We’re very lucky (whilst there isn’t a bird-flu type lock down) as we already have wild ducks, partridge, grouse,
pheasant and a plethora of other wild birds around the farm. After visiting one of the many agricultural shows in
the area we decided we’d like to have ducks and chose to have some Indian Runner ducks.
Rather than buy the chicks we decided we’d like to hatch them ourselves so we borrowed an incubator and
bought some fertile duck eggs from a seller on eBay. True to form the duck eggs arrived in an egg box –
wrapped in polystyrene and all the eggs arrived undamaged via courier. The 6 duck eggs cost around £25
delivered but the cost of the incubator was a bit of a shock – over £250 for a decent one. My wife had ordered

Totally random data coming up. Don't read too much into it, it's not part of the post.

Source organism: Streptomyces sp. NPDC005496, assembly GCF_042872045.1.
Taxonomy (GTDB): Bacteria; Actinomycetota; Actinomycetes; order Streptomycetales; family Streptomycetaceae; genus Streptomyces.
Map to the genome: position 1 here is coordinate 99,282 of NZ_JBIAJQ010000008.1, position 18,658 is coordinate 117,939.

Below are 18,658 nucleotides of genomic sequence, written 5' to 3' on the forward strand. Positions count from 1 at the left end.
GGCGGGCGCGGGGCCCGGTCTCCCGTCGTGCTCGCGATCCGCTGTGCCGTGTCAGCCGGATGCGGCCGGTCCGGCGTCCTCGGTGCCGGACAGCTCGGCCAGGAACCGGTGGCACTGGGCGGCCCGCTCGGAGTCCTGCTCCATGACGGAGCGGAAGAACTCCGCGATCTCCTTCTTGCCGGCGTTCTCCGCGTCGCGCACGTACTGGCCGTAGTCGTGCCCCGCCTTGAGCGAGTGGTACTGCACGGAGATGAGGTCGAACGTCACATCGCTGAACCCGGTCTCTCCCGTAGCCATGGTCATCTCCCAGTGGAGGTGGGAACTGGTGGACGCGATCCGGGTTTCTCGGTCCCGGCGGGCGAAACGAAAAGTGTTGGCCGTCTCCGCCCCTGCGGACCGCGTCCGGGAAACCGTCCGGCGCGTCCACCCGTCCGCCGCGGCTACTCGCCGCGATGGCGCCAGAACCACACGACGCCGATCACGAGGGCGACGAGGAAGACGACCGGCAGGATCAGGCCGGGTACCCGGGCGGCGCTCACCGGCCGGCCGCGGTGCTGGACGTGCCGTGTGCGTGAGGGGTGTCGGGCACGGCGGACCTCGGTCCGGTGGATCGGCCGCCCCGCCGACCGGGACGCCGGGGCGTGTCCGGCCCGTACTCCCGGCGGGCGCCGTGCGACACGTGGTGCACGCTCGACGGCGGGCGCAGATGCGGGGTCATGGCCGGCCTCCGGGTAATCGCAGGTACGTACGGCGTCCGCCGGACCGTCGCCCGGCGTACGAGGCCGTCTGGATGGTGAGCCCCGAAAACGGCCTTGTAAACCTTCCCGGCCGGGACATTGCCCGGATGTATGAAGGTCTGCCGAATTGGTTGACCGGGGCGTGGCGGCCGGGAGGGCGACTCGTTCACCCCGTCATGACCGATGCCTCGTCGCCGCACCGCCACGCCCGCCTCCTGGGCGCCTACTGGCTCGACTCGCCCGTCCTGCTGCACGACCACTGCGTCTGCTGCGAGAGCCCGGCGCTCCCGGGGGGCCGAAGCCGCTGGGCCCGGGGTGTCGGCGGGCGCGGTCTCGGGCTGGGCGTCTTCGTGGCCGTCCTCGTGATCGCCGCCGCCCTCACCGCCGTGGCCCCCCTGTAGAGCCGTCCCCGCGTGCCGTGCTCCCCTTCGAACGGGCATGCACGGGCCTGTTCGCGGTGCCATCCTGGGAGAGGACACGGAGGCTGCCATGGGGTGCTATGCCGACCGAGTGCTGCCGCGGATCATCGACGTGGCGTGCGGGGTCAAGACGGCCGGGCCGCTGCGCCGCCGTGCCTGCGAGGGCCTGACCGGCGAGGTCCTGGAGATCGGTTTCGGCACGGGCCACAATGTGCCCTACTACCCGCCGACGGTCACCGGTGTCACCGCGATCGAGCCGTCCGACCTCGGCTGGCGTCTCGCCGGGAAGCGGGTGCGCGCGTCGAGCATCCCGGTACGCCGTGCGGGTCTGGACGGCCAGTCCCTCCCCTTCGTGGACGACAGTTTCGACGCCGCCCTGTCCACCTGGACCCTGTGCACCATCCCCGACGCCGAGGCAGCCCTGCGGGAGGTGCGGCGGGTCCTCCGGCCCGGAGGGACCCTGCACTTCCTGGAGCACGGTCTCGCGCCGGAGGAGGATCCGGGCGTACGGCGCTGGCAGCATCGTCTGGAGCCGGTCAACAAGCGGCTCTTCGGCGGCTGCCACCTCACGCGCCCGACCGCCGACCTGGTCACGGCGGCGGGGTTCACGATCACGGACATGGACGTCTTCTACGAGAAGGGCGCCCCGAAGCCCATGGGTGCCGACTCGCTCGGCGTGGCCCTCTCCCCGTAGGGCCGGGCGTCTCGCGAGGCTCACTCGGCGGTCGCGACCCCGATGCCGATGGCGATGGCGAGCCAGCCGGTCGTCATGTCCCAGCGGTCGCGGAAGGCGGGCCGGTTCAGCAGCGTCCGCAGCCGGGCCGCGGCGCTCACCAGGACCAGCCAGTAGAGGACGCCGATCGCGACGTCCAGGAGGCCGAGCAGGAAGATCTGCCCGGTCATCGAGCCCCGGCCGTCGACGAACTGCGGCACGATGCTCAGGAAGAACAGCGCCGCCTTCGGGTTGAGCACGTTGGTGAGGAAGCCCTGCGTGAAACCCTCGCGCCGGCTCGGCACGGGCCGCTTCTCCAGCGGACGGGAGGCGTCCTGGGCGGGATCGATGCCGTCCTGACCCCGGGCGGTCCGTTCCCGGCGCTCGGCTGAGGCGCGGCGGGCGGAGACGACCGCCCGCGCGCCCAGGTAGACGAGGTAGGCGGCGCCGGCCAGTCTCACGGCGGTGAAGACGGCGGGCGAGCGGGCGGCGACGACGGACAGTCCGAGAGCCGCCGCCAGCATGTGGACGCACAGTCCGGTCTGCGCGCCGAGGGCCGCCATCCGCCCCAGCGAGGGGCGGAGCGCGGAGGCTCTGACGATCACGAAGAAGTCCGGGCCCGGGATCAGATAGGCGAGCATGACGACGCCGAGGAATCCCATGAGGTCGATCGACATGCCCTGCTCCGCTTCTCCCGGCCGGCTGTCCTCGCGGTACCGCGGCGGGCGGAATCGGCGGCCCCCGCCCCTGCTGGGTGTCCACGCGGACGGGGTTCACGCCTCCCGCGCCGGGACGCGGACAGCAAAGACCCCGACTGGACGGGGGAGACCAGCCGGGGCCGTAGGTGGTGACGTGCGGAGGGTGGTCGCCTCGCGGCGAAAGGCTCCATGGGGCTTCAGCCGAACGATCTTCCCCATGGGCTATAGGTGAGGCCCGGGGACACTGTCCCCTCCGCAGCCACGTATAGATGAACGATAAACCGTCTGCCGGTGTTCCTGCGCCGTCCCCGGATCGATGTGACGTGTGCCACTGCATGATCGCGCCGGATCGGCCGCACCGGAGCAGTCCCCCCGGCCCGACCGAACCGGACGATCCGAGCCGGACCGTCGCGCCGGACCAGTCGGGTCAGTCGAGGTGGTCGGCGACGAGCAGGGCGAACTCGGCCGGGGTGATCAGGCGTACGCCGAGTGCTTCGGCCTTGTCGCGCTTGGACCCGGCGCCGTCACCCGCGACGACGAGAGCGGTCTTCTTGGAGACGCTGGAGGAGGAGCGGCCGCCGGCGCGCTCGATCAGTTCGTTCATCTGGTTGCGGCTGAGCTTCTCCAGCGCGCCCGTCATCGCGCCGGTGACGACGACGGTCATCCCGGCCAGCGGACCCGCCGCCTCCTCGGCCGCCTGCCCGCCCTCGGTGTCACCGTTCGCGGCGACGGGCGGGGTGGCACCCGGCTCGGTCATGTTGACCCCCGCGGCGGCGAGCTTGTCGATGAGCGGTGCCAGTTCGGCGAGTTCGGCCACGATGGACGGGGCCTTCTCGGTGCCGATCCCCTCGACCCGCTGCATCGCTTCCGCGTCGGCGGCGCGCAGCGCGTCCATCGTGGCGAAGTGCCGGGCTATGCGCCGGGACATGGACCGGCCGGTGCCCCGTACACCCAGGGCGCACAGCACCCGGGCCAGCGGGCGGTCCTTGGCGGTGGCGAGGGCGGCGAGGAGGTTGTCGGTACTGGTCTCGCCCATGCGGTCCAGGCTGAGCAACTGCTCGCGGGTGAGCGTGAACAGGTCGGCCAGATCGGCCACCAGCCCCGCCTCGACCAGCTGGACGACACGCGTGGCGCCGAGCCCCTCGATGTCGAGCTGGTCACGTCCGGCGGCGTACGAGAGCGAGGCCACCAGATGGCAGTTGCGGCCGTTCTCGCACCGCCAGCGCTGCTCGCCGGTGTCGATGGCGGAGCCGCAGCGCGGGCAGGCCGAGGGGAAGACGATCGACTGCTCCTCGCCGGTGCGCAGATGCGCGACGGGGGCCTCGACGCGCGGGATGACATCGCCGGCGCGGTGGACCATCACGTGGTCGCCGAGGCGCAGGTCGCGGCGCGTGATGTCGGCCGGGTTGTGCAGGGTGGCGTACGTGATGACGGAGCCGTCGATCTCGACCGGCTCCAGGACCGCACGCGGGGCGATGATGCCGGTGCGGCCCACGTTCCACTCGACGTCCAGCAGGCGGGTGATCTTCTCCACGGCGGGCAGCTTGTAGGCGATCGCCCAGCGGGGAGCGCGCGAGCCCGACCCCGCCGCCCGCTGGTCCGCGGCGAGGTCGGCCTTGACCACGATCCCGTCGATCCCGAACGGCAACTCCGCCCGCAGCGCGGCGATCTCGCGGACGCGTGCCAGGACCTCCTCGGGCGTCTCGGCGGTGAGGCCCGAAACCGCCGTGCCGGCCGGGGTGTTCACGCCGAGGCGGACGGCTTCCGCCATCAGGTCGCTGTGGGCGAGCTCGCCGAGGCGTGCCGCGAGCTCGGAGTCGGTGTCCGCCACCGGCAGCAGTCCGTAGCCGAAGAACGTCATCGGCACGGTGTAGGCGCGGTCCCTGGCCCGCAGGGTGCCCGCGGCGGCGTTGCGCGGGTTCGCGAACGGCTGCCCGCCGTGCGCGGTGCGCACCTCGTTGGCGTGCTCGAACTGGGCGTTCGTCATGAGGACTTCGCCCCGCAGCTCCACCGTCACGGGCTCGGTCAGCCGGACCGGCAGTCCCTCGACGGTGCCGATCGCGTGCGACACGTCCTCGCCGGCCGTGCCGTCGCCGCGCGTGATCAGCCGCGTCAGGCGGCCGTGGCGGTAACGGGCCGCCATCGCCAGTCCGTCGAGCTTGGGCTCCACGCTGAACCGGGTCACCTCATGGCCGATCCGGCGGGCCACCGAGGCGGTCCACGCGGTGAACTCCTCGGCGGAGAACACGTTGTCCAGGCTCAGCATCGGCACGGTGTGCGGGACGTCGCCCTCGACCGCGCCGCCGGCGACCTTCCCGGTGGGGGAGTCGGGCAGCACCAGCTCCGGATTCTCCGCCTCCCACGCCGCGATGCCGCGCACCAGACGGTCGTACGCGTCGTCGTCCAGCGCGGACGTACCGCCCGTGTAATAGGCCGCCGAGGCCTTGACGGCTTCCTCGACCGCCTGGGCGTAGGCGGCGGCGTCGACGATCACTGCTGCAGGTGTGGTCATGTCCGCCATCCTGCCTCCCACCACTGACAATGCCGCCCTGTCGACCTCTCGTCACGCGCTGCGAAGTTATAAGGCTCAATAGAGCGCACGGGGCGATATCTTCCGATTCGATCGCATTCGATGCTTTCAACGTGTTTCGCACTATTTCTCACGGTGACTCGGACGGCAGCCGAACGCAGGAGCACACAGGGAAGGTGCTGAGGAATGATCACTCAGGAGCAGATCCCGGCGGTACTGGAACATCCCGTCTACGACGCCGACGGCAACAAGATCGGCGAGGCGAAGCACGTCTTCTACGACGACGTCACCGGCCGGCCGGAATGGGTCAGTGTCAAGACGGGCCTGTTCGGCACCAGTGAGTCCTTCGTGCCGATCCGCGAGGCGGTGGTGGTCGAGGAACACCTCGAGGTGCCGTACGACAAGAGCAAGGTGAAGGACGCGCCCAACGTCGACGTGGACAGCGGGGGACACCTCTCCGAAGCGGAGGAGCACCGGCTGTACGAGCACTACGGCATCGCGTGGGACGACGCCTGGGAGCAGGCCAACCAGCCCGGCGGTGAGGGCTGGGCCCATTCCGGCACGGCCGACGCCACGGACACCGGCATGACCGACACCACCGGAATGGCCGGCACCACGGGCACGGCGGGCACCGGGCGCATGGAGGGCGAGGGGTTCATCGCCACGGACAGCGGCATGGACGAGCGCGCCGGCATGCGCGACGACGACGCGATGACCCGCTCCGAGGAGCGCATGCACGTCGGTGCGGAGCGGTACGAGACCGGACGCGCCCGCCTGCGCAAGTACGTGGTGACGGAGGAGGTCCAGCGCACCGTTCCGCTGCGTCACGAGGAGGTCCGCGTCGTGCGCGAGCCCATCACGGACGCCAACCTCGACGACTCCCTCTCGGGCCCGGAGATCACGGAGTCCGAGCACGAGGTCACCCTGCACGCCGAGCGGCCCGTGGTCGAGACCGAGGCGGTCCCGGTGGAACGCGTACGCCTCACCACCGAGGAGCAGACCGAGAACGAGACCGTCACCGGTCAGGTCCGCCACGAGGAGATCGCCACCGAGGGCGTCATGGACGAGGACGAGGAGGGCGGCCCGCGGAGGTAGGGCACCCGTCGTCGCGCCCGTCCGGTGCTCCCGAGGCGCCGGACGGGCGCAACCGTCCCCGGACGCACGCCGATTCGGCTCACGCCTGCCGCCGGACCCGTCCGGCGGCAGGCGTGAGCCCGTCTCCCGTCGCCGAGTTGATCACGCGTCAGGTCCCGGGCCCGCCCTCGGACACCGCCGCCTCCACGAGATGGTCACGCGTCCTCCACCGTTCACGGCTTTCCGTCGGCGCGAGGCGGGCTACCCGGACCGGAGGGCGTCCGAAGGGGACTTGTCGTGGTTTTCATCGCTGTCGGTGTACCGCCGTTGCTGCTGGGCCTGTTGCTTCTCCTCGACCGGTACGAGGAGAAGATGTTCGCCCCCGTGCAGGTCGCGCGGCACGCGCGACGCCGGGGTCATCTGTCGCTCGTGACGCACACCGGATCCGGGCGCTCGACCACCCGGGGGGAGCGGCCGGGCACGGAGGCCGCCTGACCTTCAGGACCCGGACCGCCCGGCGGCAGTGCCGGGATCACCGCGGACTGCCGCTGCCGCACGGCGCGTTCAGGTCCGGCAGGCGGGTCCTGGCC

a mini incubator via eBay for about £50 from China which worked when it arrived but was far too small to hold
any ‘normal’ sized eggs. The one we borrowed was more like a box which worked well as, with hindsight, we
ended up keeping the hatched chicks in the incubator for a few extra days whilst they gathered their strength.
After a couple of weeks we tried candling the eggs with a bright torch. Our initial attempt was a failure as to
be honest we didn’t know exactly what we were looking for – I was looking for a perfectly shaped shadow of
a chick that you’d see in a 1970’s Warner Bros cartoon ! I found a very l e n g t h y but informative video on
You Tube where an American lady took you through the process and told you exactly what to look for. On our
second attempt at candling after watching the video – there it was….. You could see blood vessels and an air
pocket inside 4 of the 6 eggs – we had 4 ducklings on the way!!!
I’ve copied a chart from the Web below – it’s amazingly accurate. Pictures of our Indian Runner Ducklings will
appear in Part 2 of this blog!
Written by Ian Butterworth